View to house from summer border

Balker Farmhouse on the Stair Estate

At Balker Farmhouse in southwest Scotland, brightly coloured perennials and sub-tropical shrubs are expertly woven among textural grasses with a potent colourist’s eye. Words Hannah Gardner, photographs Ray Cox

The drive to Balker Farmhouse ascends through the shade of an intriguing woodland, the banks a colour-burst during spring when handsome rhododendrons flout their blooms. A woodland garden falls away towards a reflective stream, a burn that threads through the western reaches of the plot. Unfamiliar sylvan foliage from Chilean natives, such as Gevuina avellana and the ferny leaved Lomatia ferruginea, draw the eye into the shadows, a tease of the unusual and exciting plants to follow. The mild microclimate of Dumfries and Galloway, a tranquil low-lying coastal region in the southwest corner of Scotland, make this a most favourable location for horticulture.

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The Stair Estate has a historic link with plant hunting and the creation of diverse planting schemes. At nearby Castle Kennedy Garden (the much-visited public garden of the Stair Estate) this is reflected in an outstanding collection of rhododendrons and champion trees. The coolness of the northerly latitude is tempered by the warming influence of the Gulf Stream and proximity to the sea. The soil here is lime-free, fertile and free draining with plentiful rainfall. Balker Farmhouse was the home of a strident plantswoman, the late Davina, Countess of Stair, who, in her advanced years made a private garden from scratch alongside the head gardener Annmaree Mitchell. The farmhouse was restored in 2002, and the garden, free from the strictures of a historic framework, retained a sense of order and formality close to the house. Read more about the garden below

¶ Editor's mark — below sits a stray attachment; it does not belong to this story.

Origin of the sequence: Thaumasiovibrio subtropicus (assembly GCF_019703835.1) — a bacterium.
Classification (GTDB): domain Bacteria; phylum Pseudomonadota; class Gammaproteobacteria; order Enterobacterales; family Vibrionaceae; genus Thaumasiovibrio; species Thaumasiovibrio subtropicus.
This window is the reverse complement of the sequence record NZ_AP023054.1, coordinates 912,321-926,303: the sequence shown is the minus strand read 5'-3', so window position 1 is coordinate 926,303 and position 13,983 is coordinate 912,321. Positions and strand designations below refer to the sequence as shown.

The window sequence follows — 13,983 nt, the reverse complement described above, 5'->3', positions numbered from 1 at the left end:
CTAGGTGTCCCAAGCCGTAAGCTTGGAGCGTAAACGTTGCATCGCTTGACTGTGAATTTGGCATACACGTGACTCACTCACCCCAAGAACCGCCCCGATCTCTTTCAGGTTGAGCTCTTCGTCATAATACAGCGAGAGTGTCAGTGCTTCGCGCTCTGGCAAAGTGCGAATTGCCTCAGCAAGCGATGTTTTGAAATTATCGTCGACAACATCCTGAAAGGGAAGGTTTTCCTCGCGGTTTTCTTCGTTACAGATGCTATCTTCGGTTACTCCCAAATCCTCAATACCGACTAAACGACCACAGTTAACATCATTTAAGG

Balker Farmhouse in brief

Name Balker Farmhouse. What Private garden on the Stair Estate. Where Dumfries and Galloway. Size Four acres. Soil Acidic gravelly, silty loam. Climate Maritime climate cool summers, mild winters and high rainfall. Hardiness zone USDA 9a.

View to house from summer border
View to house from summer border
© Ray Cox

The whitewashed farmhouse and its extensive contemporary garden lie deep within the Stair Estate. This atmospheric and unusually informal garden was created by  Davina, Countess of Stair and head gardener Annmaree Mitchell; its design driven by a love of colour and plant knowledge.

Summer borders
© Ray Cox

The view from the lawn overlooks a painterly sweep of planting. The considered selection of choice species and the best performing cultivars with the inclusion of softening grasses ensure that the rich colour palette is arresting rather than overbearing. The vertical accent of self-seeders and orange Watsonia pillansii is balanced by low mounds of species valued for their foliage. The almost-black Aeonium ‘Zwartkop’ and tender salvias are overwintered in a small greenhouse and plunged into the beds in early summer.

Dierama, Verbena bonariensis, Digitalis, Oenothera biennis etc
Dierama, Verbena bonariensis, Digitalis, Oenothera biennis
© Ray Cox

Self-seeders, including copious evening primrose, pale ivory verbascums, Verbena bonariensis and foxgloves in shades of white and cream, are a major component of how the plants successfully work together. All are welcome as long as there is no thuggish swamping or tonal clashes with neighbours.

Alstroemeria, Anemones, Hostas below Eucaluptus
Alstroemeria, Anemones, Hostas below Eucaluptus
© Ray Cox

The mantra of right plant, right place is truly understood at Balker Farmhouse. The dark foliage of Actaea simplex Atropurpurea Group is easily scorched by excessive direct sunlight but quite happy here alongside Hosta ‘Orange Marmalade’ in the shade of an eucalyptus, its pastel flower spikes brightening the space in autumn alongside the pink flowers of Anemone hupehensis.